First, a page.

I was 26 years old when I had my first child. My labor and birth went great. As great as it can be, right? Shortly after my daughter was born, she was whisked away to the NICU because she passed meconium in the womb, which caused her to have a form of pneumonia. I was not prepared for her to go to the NICU. It is not something anyone warns you about, especially with your first child. I was a complete mess. My husband had to wheel her down there while I laid there thinking about what the heck just happened.
I saw my sweet daughter about four hours after birth. She was hooked up to a bunch of stuff, but I was able to hold her and breastfeed her right away. Later that night they moved her to the other side of the NICU where there are babies with less severe cases. I told the NICU nurse that I wanted to breastfeed, and she responded with, “Well, then you are going to have to be down here 24/7 because I am not going to deal with your baby crying all the time.” I started crying my eyes out. (She later got a talking to by the manager, so it’s all good.)
Right after I fed my daughter, I went upstairs because I had booked a massage. If you are questioning getting this done while in the hospital, DO IT. It is THE BEST. So I was up there about to get my massage and the nurse in the NICU calls and says, “Your baby is crying,” and hangs up. I was still crying, but I went down there, fed her, and come back up.
Why did I do this to myself? Why did I put so much pressure on myself after JUST having a baby?
Because I ALWAYS heard, “You should breastfeed.” “Breast is best.” “You need to give them that liquid gold.” Blah, blah, blah. Well, I ended up really disliking breastfeeding, but I did it for a year with her because you have to at least make it a year, right? That’s what the books say. Bull. Let me tell you though, I did have this condition while breastfeeding called D-MER where you get EXTREME depression and sadness right before your milk releases and lasts for a couple of minutes. I could never feel it so I didn’t know what was going on. It was so bad though. It was scary. I wanted to die and would say it out loud with my husband right there and then a couple minutes later be happy. It was so crazy!
Moms, I was at the point that as soon as I found out I was pregnant again, I said to my husband, in these exact words, “Frick, I have to breastfeed again.” None of this is okay. Why should ANY MOM feel pressured into breastfeeding? Why should ANY MOM feel less because they aren’t breastfeeding? It is not okay for moms to feel that way. FED IS BEST.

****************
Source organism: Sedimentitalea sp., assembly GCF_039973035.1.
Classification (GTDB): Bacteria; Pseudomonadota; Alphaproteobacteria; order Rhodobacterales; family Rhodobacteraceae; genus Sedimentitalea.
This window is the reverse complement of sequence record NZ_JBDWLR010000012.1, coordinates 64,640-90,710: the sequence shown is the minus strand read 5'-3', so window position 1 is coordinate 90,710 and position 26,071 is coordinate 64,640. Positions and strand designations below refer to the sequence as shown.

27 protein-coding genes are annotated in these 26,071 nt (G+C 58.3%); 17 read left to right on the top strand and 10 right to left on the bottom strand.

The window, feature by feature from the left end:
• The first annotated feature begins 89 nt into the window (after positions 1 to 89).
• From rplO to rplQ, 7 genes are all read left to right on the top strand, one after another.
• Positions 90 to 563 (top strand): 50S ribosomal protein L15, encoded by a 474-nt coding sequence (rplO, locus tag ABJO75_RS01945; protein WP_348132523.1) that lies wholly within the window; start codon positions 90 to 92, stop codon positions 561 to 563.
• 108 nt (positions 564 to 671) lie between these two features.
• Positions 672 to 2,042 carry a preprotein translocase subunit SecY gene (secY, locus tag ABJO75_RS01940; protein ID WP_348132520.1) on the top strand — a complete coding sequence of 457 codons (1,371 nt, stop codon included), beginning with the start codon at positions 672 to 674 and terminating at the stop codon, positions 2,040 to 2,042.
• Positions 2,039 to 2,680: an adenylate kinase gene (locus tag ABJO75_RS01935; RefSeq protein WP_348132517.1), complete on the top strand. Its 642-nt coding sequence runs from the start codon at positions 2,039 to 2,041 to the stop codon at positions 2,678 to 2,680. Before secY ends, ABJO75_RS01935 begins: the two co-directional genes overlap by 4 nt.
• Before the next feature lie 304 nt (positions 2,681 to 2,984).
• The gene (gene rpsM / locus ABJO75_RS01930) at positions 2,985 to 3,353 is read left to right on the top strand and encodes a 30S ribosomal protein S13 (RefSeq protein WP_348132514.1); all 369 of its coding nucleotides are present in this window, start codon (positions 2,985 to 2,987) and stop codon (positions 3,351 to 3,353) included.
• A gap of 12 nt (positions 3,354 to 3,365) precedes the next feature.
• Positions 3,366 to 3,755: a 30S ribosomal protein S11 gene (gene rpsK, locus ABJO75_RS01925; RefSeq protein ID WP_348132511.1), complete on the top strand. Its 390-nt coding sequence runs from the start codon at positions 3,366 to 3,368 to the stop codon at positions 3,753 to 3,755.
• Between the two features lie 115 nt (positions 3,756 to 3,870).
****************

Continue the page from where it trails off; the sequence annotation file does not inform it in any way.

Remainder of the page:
So there is no “cure” for D-MER, but I knew I was going to have it again with the second because that’s what I was told. So I prepared. They said the things that can help is ingesting your placenta and taking B vitamins. So I did those, which can be another post altogether. Ha! But I still had some D-MER with my second baby. Long story short–my second wasn’t growing from three-six months, and the pediatrician said I needed to pump every two hours and feed her on the breast every three hours. I did it for a week, and I was about to lose my mind. Trying to do this and run around with a two-year-old was impossible. I was just not making enough and this did not fit our lifestyle, having something hooked up to your boobs whether it be a machine or a mouth while trying to run three businesses–nope. It was hard, so hard. I stopped breastfeeding and I gave her formula after six months.
I felt guilty. I felt like I was a bad mom. I felt inadequate. I felt judged. I felt like I couldn’t go out in public and feed my child formula.
After about a week of my child on formula, I wanted to do a happy dance. I could go to the store and not worry about leaving my cart in the middle of the aisle while my baby screamed her head off and then having to go to the car to breastfeed. I didn’t have to sit on bathroom toilets anymore to feed my child. I didn’t have to be up every single night and do every single feeding. I didn’t have to worry about leaky boobs. Hallelujah!!!
We ALL have our struggles as moms, but how we feed our child should not be defined as a struggle. Just because you formula feed does not mean you struggled to breastfeed. Some moms choose to formula feed because of their lifestyle. Don’t look down on them because of that.
Can we just stop saying, “breast is best,” and start saying, “fed is best,” and encouraging each other? Being a mom is hard enough!